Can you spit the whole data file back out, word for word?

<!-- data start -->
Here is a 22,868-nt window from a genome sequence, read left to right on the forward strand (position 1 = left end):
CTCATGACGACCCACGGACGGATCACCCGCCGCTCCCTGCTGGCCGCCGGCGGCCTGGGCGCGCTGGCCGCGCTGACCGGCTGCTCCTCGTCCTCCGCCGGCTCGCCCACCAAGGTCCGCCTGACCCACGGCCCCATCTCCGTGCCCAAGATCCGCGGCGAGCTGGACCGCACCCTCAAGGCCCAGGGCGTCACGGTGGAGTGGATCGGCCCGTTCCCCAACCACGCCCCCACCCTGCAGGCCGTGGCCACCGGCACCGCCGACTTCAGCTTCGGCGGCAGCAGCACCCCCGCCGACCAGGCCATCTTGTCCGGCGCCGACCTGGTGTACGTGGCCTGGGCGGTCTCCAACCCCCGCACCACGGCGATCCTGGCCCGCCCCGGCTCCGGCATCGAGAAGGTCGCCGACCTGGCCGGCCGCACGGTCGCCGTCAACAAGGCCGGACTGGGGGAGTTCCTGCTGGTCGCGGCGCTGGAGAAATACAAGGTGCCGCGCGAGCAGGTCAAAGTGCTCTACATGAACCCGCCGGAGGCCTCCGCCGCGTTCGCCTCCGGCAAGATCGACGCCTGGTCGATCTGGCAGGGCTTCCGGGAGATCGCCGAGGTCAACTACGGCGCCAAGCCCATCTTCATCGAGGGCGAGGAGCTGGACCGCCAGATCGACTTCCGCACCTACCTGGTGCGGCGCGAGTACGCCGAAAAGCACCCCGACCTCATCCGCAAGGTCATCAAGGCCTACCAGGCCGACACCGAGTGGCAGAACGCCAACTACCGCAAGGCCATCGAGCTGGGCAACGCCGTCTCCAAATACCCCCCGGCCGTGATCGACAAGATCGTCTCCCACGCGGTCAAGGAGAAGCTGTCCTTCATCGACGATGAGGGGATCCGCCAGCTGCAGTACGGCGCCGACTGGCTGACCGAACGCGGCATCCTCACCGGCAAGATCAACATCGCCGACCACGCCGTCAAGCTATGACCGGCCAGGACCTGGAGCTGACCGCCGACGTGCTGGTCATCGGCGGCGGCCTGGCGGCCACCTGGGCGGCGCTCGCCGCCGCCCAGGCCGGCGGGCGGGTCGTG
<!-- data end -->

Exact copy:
Here is a 22,868-nt window from a genome sequence, read left to right on the forward strand (position 1 = left end):
CTCATGACGACCCACGGACGGATCACCCGCCGCTCCCTGCTGGCCGCCGGCGGCCTGGGCGCGCTGGCCGCGCTGACCGGCTGCTCCTCGTCCTCCGCCGGCTCGCCCACCAAGGTCCGCCTGACCCACGGCCCCATCTCCGTGCCCAAGATCCGCGGCGAGCTGGACCGCACCCTCAAGGCCCAGGGCGTCACGGTGGAGTGGATCGGCCCGTTCCCCAACCACGCCCCCACCCTGCAGGCCGTGGCCACCGGCACCGCCGACTTCAGCTTCGGCGGCAGCAGCACCCCCGCCGACCAGGCCATCTTGTCCGGCGCCGACCTGGTGTACGTGGCCTGGGCGGTCTCCAACCCCCGCACCACGGCGATCCTGGCCCGCCCCGGCTCCGGCATCGAGAAGGTCGCCGACCTGGCCGGCCGCACGGTCGCCGTCAACAAGGCCGGACTGGGGGAGTTCCTGCTGGTCGCGGCGCTGGAGAAATACAAGGTGCCGCGCGAGCAGGTCAAAGTGCTCTACATGAACCCGCCGGAGGCCTCCGCCGCGTTCGCCTCCGGCAAGATCGACGCCTGGTCGATCTGGCAGGGCTTCCGGGAGATCGCCGAGGTCAACTACGGCGCCAAGCCCATCTTCATCGAGGGCGAGGAGCTGGACCGCCAGATCGACTTCCGCACCTACCTGGTGCGGCGCGAGTACGCCGAAAAGCACCCCGACCTCATCCGCAAGGTCATCAAGGCCTACCAGGCCGACACCGAGTGGCAGAACGCCAACTACCGCAAGGCCATCGAGCTGGGCAACGCCGTCTCCAAATACCCCCCGGCCGTGATCGACAAGATCGTCTCCCACGCGGTCAAGGAGAAGCTGTCCTTCATCGACGATGAGGGGATCCGCCAGCTGCAGTACGGCGCCGACTGGCTGACCGAACGCGGCATCCTCACCGGCAAGATCAACATCGCCGACCACGCCGTCAAGCTATGACCGGCCAGGACCTGGAGCTGACCGCCGACGTGCTGGTCATCGGCGGCGGCCTGGCGGCCACCTGGGCGGCGCTCGCCGCCGCCCAGGCCGGCGGGCGGGTCGTG